Did you ever design your own “dream room” when your were a child? I did, and it looked something like this boy’s room by John Snyder. Built for the final round of the ABS builder challenge and largely inspired by César Soares‘ amazing kid’s room, John says of his latest creation “it was really enjoyable to build a modern interior for a change, something outside of minifigure scale”. The scene is stocked to the gills with toys including (but not limited to) LEGO, action figures, costumes, planes, trains and even a castle! The stand out features for me are the working bi-fold door, fish tank, and brilliant red telescope.
E.T. was one of the first movies I ever saw as a kid. Steven Speilberg’s classic 1982 movie was an immediate blockbuster, surpassing Star Wars to become the highest-grossing film of all time—a record it held for eleven years until Jurassic Park. Jon & Catherine Stead have captured the animatronic Extra Terrestrial’s departure from our planet as Elliot, Michael, Gertie and Harvey (the family Labrador retriever) bid farewell at the doors of his spaceship.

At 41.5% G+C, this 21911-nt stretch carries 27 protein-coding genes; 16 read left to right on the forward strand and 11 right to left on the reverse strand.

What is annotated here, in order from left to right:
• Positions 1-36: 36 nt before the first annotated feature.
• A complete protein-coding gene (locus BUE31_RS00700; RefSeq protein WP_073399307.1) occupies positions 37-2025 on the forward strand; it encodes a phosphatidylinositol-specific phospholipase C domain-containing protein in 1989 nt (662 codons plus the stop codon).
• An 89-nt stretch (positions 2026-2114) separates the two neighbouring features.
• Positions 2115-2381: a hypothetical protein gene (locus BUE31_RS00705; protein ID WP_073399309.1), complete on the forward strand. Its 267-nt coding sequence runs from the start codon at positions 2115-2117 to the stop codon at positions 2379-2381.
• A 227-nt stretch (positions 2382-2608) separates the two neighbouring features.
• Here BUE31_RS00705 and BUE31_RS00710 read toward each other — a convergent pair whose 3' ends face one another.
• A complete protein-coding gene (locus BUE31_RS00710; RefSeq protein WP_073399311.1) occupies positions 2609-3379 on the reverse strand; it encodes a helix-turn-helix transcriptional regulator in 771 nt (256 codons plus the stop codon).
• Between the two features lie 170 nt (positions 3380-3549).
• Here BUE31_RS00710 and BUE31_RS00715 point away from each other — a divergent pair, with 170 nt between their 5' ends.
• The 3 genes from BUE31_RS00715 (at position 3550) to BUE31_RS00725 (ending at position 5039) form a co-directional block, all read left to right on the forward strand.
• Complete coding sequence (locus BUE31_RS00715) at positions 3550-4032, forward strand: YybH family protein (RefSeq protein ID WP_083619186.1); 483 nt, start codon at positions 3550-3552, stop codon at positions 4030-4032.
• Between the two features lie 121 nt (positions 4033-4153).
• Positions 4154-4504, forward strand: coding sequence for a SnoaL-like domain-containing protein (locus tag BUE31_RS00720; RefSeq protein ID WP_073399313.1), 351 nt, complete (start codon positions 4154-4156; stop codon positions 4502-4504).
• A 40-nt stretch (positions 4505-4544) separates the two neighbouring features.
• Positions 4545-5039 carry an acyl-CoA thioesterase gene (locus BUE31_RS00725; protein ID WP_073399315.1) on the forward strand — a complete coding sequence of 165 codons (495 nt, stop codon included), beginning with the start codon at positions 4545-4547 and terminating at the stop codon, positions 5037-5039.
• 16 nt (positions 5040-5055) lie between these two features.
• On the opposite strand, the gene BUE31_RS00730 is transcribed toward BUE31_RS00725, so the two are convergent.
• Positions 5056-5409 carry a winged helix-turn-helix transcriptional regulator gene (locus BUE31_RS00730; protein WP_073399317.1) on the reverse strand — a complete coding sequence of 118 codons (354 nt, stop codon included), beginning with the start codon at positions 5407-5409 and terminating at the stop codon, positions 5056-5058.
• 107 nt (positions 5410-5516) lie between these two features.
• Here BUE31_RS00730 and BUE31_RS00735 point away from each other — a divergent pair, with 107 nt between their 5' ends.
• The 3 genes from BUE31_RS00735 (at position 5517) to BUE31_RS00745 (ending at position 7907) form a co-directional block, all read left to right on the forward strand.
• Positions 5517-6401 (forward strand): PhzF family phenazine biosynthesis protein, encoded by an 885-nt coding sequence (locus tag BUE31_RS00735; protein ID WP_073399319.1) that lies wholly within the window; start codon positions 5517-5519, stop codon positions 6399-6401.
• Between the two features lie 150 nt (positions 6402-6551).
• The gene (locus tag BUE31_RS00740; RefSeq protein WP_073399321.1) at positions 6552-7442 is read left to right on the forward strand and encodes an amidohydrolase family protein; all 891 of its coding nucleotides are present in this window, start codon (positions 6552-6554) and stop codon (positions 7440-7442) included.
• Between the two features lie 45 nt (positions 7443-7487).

The model is constructed on a 68 x 68 stud base. The nine-engine spaceship weighs about 1.45 kg, and stands 45 cm high with a diameter of 30 cm. The main spaceship structure was based on a 24-stud diameter SNOT sphere. The builders point out that the landing feet were a big challenge to build in a manner that would bear the large mass of the spaceship.
After pointing to his heart and saying “I’ll be right here,” E.T. leaves Elliott as the theater erupted into tears of sadness mixed with joy—a poignant depiction of one of the most famous scenes in movie history.